The Congo is another old name, stemming from the Kingdom of the Kongo that interacted with the Portuguese in the 15th and 16th centuries. Starting with the Portuguese, European maps began to place the label “Congo” in a variety of places. Simply put, the Congo referred to anywhere within the Congo River drainage basin. While this explanation seems fairly straightforward, for most of Africa’s history mapmakers had no idea where the Congo River actually went. Many geographers thought it was connected to the Nile or the Niger, while others thought it connected to the Zambezi. This confusion resulted in the “Congo” being anywhere in a vast region that covered the entirety of Central Africa from the Sahara to the Zambezi and from the Atlantic to an ill-defined border in the East. Over time, as the region was mapped, the Congo began to refer specifically to the colonial holdings of King Leopold II, which occupied the modern territory of the Democratic Republic of the Congo, formerly Zaire. In addition to the DRC, the Republic of the Congo is also named after this region and river.

Libya (or Libye)

Reconstruction of the World as described by Herodotus

Libya is a region inherited from Roman and Greek geographers. To most geographers, Libya was a shorthand for the entirety of desert North Africa. While certain regions like Egypt and Mauritania had their own names, they were considered part of the greater Libya region. In fact, on several maps the term Libya is used as a synonym for Africa as a whole. This was the standard for centuries, until the Age of Exploration when Portuguese and Spanish sailors determined that Africa was much, much larger than previously thought. As this European penetration of Africa moved the frontiers of geographic knowledge further and further from the coast, Libya expanded inland. Libya became the lands between the Mediterranean and Guinea. The entire Sahara was often called Libya, among other names. As the centuries progressed, Libya eventually took on a second meaning, the land of light-skinned Africans. Libya was the land of the non-black Africans: the Arabs, Copts and Berbers. Another familiar term was used for the parts of Africa inhabited by black-skinned peoples.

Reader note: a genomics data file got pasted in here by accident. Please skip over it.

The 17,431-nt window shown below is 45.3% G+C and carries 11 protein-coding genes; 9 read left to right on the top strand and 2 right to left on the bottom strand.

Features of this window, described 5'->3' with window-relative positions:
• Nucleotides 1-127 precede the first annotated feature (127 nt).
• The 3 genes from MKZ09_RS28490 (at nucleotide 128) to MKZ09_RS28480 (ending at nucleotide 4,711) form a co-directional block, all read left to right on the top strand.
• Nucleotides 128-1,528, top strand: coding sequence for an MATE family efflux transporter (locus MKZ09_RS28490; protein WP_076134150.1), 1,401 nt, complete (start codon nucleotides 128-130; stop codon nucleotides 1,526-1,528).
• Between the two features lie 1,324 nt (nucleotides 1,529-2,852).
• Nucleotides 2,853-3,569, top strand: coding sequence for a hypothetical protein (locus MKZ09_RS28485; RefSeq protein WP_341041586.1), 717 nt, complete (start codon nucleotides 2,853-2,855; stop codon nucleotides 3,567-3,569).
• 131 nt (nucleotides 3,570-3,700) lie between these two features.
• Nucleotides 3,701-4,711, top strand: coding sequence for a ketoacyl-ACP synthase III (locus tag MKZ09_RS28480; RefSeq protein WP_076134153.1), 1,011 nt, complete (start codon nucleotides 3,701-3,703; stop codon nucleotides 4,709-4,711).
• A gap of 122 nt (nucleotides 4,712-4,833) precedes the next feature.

Ethiopia was the land of black-skinned Africans. The term comes from the Ancient Greek term Aethiopia (Burnt-Faces) which was first mentioned by Homer in the Iliad. Later Aethiopia was described by Herodotus as the farthest region of "Libya" (i.e. Africa): "Where the south declines towards the setting sun lies the country called Aethiopia, the last inhabited land in that direction. There gold is obtained in great plenty, huge elephants abound, with wild trees of all sorts, and ebony; and the men are taller, handsomer, and longer lived than anywhere else." As time went on and more of Africa became mapped, Ethiopia moved frequently. At times, Ethiopia was all of Africa below the Sahara. At other times, Ethiopia became more closely related to the modern day Ethiopian Highlands. This area was also called Abyssinia. It is not unusual to see Ethiopia and Abyssinia on the same map, often in very different places.

When looking at maps of Africa, some or all of these our terms will almost always be present. Even though they have been used for centuries and into the present day, just because a term is familiar, does not mean you will know where to find it.